The Blog Only About Showbiz

Chinese film officials deny curbs on showing Hollywood movies

Posted by jahanzaibmemon on December 12, 2007

HONG KONG – Chinese film industry officials have denied a news report that China is banning Hollywood movies for three months to protect local films.

The Hollywood trade magazine Variety reported the ban on its Asian news website Thursday. It said the ban began on Saturday and will last until the end of February and may be extended until May.

The report did not identify its sources.

Zhang Pimin, deputy director-general of China’s Film Bureau, and Xiao Ping, vice-president of import and export business at state-run China Film Group, both denied the report in phone interviews Thursday.

“We haven’t received instructions like that and we haven’t set policies like that,” Zhang said.

“We’re continually going through Hollywood movies. We haven’t stopped,” Xiao said.

Xiao declined, however, to say which American films China Film Group was considering showing in the next few months. The movies also have to be cleared by Chinese censors.

She said China Film Group has imported more than 20 foreign films this year.

Zhang said China has finished showing major Hollywood movies for 2007 – “Transformers” was a big hit this year – and American films aiming for release in China in 2008 haven’t been sent to censors yet.

UIP, which distributes movies for Paramount Pictures and Universal Pictures abroad, said “Bee Movie,” the new Jerry Seinfeld animated movie, is still waiting to be reviewed by Chinese censors.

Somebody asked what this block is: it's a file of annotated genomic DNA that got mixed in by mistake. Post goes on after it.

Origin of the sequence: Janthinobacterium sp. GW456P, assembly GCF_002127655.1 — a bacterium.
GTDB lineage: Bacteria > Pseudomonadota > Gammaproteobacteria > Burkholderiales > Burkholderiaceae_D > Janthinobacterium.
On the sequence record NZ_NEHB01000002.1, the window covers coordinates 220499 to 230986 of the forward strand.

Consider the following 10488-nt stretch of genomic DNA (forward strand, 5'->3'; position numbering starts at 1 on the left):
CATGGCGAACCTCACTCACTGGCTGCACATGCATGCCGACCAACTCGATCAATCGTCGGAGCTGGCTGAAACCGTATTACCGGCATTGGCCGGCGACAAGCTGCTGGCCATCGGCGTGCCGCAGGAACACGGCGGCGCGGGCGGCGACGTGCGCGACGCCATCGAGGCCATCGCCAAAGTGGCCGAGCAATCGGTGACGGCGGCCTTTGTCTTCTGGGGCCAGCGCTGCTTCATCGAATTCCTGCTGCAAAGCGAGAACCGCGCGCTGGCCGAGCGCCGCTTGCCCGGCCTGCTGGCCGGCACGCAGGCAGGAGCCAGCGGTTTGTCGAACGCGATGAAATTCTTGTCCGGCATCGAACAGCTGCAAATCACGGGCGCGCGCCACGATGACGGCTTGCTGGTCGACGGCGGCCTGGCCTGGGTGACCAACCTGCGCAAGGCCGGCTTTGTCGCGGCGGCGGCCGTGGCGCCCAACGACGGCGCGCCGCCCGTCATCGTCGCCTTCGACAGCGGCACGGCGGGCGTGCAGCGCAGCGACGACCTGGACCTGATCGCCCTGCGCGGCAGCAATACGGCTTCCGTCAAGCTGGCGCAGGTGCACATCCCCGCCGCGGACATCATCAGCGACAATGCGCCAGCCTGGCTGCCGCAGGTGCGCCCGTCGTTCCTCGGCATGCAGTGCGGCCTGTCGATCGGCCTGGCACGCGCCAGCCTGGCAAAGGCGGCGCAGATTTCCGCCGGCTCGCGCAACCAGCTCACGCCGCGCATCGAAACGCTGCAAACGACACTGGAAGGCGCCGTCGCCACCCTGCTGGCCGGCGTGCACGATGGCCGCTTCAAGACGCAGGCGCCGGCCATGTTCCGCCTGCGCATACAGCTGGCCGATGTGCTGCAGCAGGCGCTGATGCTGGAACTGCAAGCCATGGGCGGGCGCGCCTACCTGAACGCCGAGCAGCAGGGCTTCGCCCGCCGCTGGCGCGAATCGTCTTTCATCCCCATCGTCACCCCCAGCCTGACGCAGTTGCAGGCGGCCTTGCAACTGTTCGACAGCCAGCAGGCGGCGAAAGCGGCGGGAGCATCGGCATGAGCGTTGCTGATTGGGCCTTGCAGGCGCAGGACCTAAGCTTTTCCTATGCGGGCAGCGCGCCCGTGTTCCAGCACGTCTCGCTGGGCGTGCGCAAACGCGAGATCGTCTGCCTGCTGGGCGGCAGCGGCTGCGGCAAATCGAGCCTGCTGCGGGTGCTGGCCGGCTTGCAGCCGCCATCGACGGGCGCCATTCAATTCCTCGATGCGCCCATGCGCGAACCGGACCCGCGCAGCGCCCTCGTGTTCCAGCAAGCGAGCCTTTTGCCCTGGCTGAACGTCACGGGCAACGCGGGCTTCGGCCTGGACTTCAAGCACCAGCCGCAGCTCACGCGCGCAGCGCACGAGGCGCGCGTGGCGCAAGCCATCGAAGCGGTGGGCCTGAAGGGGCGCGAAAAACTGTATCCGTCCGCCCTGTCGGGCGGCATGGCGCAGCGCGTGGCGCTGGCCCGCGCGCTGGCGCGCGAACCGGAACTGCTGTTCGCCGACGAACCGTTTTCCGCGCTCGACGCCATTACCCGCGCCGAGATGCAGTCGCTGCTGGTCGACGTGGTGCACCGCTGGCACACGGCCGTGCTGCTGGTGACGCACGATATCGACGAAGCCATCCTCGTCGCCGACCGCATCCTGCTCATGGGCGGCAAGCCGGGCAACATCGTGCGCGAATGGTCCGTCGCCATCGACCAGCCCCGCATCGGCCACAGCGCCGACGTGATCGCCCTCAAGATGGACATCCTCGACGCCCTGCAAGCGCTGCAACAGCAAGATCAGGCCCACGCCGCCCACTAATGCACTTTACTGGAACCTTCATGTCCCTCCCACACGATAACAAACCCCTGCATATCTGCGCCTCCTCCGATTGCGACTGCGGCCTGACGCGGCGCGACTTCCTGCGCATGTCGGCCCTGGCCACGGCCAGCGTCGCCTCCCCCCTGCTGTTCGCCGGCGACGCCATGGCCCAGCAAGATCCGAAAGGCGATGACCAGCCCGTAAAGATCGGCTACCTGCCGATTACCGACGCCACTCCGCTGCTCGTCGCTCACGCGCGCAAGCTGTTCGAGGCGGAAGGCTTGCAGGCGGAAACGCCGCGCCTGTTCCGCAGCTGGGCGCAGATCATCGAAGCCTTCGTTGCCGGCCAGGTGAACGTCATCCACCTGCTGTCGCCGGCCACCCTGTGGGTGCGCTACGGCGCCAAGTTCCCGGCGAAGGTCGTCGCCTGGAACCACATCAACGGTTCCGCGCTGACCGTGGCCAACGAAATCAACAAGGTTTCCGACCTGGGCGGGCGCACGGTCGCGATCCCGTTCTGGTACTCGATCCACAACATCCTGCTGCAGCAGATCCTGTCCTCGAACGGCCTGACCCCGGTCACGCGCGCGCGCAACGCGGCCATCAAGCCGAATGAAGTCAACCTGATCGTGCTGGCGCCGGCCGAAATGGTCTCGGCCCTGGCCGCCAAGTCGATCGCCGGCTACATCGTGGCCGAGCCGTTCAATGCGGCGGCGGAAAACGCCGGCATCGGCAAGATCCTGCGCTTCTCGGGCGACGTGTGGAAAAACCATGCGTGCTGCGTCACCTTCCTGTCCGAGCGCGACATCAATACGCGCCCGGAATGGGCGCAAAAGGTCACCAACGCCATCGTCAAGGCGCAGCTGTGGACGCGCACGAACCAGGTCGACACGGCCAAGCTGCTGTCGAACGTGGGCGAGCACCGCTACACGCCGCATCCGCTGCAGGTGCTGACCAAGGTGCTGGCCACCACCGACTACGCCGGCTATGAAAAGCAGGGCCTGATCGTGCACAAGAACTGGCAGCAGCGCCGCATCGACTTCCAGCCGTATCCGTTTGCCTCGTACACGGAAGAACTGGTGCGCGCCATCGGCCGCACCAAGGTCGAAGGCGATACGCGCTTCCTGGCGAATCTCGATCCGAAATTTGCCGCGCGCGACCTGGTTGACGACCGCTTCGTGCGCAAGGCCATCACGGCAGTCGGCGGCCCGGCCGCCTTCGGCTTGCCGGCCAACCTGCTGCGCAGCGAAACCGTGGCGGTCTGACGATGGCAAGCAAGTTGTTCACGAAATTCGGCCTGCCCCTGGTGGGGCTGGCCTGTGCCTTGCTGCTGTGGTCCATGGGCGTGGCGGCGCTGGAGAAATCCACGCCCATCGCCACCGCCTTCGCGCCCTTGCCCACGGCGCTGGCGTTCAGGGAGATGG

Mike Ellis, regional director of the Hollywood trade group Motion Picture Association, said the group has not received word of a ban from either the Chinese government or China Film Group.

“If there is any substance to the story, it would be a step backward in terms of developing a commercial marketplace,” he said.

Officials at Warner Bros. and Sony Pictures in Hong Kong and China didn’t immediately respond to phone or e-mail messages.

Disney spokeswoman Alannah Goss declined comment.

In the past, Chinese regulators have tried to maximize revenue for Chinese studios by banning foreign films from theatres during holidays and school vacations, when audiences are biggest.

The Film Bureau has also expressed support for a Chinese movie company’s recent plan to set up a network of movie theatres that show only Chinese-made films.

News of the possible ban comes ahead of the release of two major Chinese-language movies in December – Hong Kong director Peter Chan’s US$40 million historical epic “The Warlords” and Chinese director Feng Xiaogang’s $11 million war movie “Assembly.”


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